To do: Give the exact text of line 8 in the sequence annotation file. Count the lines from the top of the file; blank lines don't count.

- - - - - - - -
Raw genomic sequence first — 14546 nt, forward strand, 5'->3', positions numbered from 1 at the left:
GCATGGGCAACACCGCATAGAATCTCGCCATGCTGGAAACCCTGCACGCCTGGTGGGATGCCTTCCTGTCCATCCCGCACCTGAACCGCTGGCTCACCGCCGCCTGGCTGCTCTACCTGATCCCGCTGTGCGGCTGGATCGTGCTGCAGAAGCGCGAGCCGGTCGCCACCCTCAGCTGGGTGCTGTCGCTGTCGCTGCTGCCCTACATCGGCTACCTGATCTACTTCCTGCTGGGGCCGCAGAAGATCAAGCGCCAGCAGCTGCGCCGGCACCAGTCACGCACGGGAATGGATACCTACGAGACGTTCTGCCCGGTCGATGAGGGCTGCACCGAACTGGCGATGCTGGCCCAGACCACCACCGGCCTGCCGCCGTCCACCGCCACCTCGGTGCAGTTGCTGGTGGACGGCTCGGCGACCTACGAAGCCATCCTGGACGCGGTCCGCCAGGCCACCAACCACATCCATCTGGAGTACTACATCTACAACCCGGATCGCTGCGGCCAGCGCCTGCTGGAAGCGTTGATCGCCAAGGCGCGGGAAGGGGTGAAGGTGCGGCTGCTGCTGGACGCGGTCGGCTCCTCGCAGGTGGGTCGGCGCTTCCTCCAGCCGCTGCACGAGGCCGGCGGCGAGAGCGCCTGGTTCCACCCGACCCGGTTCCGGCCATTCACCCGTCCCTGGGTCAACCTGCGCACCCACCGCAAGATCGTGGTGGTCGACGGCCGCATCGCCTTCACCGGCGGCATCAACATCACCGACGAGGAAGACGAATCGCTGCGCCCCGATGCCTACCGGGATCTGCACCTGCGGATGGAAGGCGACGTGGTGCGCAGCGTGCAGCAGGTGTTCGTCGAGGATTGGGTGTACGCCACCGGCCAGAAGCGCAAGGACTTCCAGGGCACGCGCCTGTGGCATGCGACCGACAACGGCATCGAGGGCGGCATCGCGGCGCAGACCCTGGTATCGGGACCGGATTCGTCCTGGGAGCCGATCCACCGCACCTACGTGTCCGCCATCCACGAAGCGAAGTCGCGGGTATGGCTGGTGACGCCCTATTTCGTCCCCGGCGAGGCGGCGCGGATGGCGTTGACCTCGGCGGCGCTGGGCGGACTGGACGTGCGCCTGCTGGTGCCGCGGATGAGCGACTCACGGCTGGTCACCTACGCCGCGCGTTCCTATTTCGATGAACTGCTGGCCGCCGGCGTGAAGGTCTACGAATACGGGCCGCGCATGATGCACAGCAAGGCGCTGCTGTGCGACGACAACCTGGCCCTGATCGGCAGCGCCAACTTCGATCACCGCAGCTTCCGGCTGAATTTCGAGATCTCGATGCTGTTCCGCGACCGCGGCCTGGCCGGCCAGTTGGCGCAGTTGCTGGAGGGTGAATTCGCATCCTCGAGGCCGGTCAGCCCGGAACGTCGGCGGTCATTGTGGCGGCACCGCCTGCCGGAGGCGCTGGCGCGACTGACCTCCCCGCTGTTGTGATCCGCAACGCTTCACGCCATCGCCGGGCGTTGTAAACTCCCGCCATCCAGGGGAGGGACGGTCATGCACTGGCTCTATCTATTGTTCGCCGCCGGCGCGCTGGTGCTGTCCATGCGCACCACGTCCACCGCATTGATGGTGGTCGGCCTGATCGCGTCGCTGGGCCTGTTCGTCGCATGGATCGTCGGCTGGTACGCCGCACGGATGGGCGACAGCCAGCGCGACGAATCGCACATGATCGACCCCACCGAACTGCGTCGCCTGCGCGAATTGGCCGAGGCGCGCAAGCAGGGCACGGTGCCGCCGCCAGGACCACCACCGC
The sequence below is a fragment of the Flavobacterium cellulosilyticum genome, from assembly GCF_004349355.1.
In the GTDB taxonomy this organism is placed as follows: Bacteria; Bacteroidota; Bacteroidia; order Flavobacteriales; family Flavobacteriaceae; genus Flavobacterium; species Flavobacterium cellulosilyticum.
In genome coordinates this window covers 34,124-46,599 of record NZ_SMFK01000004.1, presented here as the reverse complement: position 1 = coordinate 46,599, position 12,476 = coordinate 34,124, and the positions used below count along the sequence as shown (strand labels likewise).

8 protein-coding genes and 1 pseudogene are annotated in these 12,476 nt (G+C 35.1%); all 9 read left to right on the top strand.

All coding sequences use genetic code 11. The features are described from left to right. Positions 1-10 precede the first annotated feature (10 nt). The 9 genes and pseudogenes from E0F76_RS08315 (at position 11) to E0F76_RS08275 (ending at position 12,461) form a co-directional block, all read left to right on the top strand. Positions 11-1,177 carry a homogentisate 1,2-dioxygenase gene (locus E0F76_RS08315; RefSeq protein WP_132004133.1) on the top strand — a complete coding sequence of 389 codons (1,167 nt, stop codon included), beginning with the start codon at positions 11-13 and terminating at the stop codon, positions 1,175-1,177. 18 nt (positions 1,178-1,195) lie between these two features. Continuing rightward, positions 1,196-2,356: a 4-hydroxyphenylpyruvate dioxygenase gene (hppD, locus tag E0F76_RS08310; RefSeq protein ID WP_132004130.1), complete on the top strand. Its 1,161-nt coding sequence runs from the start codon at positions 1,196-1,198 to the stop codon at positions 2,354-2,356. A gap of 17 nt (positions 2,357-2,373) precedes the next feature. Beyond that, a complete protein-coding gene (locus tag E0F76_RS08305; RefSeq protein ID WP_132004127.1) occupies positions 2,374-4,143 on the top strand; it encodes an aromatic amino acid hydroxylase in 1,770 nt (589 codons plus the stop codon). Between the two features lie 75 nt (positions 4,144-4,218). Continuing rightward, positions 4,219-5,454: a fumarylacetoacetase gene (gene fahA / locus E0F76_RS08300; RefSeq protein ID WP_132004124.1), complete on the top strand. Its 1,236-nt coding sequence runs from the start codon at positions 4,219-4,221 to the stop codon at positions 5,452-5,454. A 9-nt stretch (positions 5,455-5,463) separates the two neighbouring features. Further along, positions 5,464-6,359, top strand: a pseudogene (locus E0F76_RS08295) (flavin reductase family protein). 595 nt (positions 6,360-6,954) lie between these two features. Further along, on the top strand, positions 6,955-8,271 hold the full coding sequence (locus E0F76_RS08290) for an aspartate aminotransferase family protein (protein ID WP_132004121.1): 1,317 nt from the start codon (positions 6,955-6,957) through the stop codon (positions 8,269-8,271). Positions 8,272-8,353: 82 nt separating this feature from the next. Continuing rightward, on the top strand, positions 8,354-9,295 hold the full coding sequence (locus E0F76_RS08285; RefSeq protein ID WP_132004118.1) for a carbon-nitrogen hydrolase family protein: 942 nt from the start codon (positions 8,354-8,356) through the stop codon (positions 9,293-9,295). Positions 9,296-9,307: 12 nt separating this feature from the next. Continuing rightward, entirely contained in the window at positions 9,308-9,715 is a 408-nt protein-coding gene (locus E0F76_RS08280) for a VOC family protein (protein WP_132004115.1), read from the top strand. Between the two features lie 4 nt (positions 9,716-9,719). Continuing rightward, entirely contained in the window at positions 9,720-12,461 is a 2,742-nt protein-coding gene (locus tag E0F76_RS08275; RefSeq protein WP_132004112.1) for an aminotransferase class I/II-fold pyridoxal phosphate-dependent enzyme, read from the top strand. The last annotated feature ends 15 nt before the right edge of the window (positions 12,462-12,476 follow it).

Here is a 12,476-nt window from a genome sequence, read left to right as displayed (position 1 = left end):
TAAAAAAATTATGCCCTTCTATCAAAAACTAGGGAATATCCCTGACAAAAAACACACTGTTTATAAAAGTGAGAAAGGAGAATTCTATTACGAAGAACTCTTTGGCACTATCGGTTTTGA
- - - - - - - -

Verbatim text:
Here is a 12,476-nt window from a genome sequence, read left to right as displayed (position 1 = left end):